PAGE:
Neurons have highly polarized arrangements of microtubules, but it is incompletely understood how microtubule polarity is controlled in either axons or dendrites. To explore whether microtubule nucleation by ?-tubulin might contribute to polarity, we analyzed neuronal microtubules in Drosophila containing gain- or loss-of-function alleles of ?-tubulin. Both increased and decreased activity of ?-tubulin, the core microtubule nucleation protein, altered microtubule polarity in axons and dendrites, suggesting a close link between regulation of nucleation and polarity. To test whether nucleation might locally regulate polarity in axons and dendrites, we examined the distribution of ?-tubulin. Consistent with local nucleation, tagged and endogenous ?-tubulins were found in specific positions in dendrites and axons. Because the Golgi complex can house nucleation sites, we explored whether microtubule nucleation might occur at dendritic Golgi outposts. However, distinct Golgi outposts were not present in all dendrites that required regulated nucleation for polarity. Moreover, when we dragged the Golgi out of dendrites with an activated kinesin, ?-tubulin remained in dendrites. We conclude that regulated microtubule nucleation controls neuronal microtubule polarity but that the Golgi complex is not directly involved in housing nucleation sites.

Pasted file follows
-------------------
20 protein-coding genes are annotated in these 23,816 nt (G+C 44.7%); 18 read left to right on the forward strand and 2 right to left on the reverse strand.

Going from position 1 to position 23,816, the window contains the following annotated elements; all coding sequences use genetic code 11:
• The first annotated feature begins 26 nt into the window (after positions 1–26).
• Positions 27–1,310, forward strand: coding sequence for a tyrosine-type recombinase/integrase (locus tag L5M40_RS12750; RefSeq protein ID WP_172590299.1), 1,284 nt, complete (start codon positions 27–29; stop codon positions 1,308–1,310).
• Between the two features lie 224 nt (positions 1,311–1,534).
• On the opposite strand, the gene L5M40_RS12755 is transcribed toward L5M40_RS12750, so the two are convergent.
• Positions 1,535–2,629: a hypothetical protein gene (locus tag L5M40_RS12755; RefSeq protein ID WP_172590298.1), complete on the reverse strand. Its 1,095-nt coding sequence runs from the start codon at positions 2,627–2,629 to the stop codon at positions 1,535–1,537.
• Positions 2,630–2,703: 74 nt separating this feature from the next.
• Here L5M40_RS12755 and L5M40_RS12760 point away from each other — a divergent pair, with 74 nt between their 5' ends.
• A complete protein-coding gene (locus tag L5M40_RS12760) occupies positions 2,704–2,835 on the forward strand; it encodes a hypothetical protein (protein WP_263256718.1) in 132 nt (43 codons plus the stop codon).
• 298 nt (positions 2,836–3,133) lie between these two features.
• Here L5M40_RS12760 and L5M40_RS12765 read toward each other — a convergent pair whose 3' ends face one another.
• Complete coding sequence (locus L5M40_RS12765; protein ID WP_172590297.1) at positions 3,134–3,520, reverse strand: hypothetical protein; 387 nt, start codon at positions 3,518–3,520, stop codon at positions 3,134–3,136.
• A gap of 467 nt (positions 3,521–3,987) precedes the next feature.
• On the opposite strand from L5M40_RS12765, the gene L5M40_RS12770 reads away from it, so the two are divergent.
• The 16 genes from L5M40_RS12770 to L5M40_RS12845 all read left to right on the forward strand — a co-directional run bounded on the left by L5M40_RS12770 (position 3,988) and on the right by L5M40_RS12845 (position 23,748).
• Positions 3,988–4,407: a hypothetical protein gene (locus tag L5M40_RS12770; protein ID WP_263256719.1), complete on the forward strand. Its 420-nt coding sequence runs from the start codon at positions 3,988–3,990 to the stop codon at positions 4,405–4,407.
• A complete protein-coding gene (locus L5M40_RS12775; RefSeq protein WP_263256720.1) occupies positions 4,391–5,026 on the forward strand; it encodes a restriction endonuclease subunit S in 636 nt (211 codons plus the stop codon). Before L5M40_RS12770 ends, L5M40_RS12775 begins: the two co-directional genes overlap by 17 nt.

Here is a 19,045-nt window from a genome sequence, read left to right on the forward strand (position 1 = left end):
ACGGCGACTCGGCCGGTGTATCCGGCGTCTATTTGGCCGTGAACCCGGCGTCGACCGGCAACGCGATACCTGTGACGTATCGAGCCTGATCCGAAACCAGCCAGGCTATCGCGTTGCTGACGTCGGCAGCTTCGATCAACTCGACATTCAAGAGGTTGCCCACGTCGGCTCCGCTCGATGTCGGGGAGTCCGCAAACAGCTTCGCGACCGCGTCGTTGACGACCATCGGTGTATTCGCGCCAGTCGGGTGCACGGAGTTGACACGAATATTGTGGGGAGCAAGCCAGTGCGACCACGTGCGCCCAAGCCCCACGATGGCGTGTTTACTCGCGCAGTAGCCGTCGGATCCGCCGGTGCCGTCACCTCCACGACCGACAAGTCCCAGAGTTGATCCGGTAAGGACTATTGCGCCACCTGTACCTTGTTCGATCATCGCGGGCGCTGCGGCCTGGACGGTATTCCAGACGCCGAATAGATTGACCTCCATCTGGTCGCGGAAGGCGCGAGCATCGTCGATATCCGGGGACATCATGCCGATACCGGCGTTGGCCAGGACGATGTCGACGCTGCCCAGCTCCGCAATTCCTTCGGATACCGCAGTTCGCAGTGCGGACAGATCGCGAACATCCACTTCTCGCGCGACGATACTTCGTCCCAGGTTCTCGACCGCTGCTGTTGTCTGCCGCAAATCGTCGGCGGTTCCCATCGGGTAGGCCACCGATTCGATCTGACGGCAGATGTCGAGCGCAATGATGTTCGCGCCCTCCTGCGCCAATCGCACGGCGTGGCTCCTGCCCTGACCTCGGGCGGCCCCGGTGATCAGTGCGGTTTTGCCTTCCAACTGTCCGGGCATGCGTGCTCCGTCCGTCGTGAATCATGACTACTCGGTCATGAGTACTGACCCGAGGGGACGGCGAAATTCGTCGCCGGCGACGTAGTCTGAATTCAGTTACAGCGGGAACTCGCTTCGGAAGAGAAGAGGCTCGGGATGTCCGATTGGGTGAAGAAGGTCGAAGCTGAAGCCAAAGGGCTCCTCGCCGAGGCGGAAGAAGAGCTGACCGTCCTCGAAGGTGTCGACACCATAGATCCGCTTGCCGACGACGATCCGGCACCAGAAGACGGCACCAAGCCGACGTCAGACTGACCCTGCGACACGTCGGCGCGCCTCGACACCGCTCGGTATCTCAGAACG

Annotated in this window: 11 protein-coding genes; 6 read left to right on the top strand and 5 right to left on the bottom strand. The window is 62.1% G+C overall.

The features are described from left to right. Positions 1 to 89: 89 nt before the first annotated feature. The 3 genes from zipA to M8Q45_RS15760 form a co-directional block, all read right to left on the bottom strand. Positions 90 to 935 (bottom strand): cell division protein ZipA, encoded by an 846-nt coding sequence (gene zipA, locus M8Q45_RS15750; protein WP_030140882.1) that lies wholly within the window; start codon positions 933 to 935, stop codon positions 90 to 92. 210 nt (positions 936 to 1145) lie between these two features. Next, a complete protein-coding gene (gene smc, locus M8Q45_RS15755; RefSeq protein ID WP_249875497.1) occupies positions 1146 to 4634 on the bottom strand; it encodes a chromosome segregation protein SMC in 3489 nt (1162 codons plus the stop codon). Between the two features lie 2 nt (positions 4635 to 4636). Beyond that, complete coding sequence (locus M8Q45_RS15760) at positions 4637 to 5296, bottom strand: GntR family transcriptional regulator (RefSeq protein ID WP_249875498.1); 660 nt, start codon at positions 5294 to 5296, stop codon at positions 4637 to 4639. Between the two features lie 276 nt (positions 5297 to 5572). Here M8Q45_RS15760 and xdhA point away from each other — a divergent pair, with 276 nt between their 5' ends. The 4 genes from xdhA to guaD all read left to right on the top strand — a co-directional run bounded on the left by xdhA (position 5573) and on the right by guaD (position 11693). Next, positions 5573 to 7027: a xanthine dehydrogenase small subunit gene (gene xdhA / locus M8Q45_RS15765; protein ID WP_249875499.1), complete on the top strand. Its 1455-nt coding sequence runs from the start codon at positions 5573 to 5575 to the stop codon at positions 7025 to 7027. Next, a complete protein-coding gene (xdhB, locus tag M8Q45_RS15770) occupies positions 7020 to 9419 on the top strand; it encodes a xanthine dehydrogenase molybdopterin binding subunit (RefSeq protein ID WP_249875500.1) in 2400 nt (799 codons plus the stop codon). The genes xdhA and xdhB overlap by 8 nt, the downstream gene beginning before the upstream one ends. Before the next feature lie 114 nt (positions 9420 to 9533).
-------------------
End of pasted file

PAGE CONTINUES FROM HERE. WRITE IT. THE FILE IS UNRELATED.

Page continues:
The Daily Cognitive Communicative and Sleep Profile (DCCASP) is a seven-item instrument that captures daily subjective sleep quality, perceived mood, cognitive, and communication functions. The objective of this study was to evaluate the reliability and validity of the DCCASP. The DCCASP was self-administered daily to a convenience sample of young adults (n = 54) for two two-week blocks, interspersed with a two-week rest period. Afterwards, participants completed the Pittsburgh Sleep Quality Index (PSQI). Internal consistency and criterion validity were calculated by Cronbach's ? coefficient, Concordance Correlation Coefficient (CCC), and Spearman rank (rs) correlation coefficient, respectively. Results indicated high internal consistency (Cronbach-s ? = 0.864-0.938) among mean ratings of sleep quality on the DCCASP. There were significant correlations between mean ratings of sleep quality and all domains (rs=0.38-0.55, p<0.0001). Criterion validity was established between mean sleep quality ratings on the DCCASP and PSQI (rs=0.40, p<0.001). The DCCASP is a reliable and valid self-report instrument to monitor daily sleep quality and perceived mood, cognitive, and communication functions over time, amongst a normative sample of young adults. Further studies on its psychometric properties are necessary to clarify its utility in a clinical population.